When He predicted…subsequent glories: The Holy Spirit predicted these things by the prophets. The sufferings of Christ speaks to His torture & crucifixion which are well testified to in the Old Testament (e.g. Psa 22; Isa 53). The subsequent glories (pl.) points to His resurrection & ascension. It is Peter who proclaims that these prophesies have been fulfilled by God (Acts 3.18).

An example of a prophet searching & inquiring of the Scriptures is Daniel. Whether he was reading the book of Jeremiah to glean some idea of Christ is not mentioned, but he was reading Jeremiah’s work (Daniel 9.2). Could he have been reading Jeremiah to better understand the person & time of Christ but discovered something else during his Bible study? Does not this happen during our Bible studies? We’ll be reading right along, maybe even have some subject which we are diligently trying to better understand, only to uncover some other hidden gem from Scripture.

12It was revealed to them that they were serving not themselves but you, in the things that have now been announced to you through those who preached the good news to you by the Holy Spirit sent from heaven, things into which angels long to look.

It was revealed…but you: It is God who revealed (passive) to the prophets that their prophecies were not for their time & circumstance. Their search & inquiry of the Scriptures confirmed this. They came to know that their service was not for themselves, but for those saved by this grace. Their prophecies certainly brought them hope as they lived by faith. However, they were serving (imperfect) a yet future generation. So their ministry was far grander than they knew.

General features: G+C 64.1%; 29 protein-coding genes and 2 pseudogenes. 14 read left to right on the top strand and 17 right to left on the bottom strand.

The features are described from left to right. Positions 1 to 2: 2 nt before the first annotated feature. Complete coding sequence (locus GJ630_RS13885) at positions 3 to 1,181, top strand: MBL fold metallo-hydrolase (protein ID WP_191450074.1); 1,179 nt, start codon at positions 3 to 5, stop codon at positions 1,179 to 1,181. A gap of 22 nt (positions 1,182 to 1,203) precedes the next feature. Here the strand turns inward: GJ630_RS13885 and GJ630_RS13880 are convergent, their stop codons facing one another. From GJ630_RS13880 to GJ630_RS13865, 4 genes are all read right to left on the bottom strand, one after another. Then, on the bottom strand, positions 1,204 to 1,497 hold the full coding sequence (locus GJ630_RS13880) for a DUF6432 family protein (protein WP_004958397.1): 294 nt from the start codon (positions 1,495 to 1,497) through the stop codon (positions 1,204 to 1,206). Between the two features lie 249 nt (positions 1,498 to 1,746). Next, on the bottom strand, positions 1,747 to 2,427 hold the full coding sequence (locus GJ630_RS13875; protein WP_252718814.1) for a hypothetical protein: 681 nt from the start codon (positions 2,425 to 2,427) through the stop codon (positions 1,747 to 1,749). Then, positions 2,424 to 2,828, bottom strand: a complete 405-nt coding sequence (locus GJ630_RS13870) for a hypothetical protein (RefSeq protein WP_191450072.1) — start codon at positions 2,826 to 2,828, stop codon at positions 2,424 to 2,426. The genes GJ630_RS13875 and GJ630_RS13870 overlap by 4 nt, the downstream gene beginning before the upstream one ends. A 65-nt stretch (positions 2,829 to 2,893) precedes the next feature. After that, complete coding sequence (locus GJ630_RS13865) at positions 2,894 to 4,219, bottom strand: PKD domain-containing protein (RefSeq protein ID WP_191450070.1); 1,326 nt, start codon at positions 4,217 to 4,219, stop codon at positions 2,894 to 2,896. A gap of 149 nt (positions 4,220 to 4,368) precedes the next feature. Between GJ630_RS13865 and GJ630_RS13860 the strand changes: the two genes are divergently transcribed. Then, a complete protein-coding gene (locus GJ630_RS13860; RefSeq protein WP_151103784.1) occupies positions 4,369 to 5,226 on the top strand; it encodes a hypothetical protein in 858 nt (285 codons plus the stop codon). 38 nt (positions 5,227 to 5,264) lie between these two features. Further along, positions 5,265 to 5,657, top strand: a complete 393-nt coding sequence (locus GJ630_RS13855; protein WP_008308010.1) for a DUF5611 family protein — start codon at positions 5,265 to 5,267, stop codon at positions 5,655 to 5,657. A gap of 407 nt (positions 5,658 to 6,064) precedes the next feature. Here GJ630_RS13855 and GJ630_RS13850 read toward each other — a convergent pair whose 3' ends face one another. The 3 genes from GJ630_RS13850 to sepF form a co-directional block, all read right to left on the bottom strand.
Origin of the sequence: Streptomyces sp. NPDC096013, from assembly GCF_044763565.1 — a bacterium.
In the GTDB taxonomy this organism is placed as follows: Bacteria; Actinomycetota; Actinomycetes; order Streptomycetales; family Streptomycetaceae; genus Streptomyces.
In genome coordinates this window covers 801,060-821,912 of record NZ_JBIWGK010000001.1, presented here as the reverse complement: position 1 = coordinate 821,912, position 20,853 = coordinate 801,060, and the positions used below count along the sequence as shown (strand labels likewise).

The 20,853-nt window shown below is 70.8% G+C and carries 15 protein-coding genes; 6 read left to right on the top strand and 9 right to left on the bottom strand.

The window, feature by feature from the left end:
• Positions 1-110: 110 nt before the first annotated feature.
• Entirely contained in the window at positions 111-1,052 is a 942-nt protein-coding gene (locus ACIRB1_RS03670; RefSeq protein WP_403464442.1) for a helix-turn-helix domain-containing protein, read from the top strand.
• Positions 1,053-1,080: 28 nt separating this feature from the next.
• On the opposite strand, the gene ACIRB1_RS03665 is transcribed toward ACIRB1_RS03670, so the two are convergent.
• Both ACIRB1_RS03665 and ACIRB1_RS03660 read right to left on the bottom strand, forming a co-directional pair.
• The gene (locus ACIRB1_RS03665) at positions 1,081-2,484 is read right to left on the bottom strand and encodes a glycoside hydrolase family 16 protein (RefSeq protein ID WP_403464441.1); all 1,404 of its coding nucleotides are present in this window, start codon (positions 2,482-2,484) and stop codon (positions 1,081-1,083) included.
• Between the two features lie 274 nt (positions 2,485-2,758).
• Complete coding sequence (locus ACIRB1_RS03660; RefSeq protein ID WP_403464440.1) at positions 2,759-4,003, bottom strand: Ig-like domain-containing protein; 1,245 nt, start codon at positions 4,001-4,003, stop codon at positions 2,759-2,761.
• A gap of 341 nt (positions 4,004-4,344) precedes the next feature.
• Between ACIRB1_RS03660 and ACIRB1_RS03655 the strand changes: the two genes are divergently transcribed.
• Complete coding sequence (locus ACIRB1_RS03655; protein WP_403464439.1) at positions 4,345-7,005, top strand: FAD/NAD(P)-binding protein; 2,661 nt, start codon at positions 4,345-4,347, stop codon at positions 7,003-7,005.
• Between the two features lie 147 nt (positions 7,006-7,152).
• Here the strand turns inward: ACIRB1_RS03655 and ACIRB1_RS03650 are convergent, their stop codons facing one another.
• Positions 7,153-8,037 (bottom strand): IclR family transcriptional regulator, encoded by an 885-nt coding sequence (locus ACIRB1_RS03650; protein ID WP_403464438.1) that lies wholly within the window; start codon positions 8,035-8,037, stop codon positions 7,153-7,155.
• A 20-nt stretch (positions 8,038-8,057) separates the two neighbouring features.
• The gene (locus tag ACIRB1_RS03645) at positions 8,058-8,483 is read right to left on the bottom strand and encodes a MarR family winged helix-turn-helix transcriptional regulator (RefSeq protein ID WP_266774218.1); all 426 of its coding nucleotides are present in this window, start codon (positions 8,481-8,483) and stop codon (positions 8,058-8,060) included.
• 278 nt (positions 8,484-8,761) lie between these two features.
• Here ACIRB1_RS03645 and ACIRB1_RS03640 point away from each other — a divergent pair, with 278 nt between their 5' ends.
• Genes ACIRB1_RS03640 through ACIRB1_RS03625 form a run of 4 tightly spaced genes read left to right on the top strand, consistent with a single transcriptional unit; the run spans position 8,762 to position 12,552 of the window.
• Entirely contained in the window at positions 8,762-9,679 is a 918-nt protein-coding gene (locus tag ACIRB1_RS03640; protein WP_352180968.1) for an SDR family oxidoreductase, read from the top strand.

In the things…the good news to you: The things are the most significant facts of history—the sufferings & glories of Christ. These have now been announced to you…by the Holy Spirit. The announcement originates with God in heaven. Thus the Spirit is sent (Gk apostalenti [aorist]) from heaven, commissioned on Pentecost to oversee the advance of the gospel. Then through those who preached the good news to you (lit. those who evangelized you) He announced it (aorist). Certainly Peter would be head of that list but not the only one on it. Other evangelists no doubt worked in cooperation with the Holy Spirit to evangelize Asia Minor.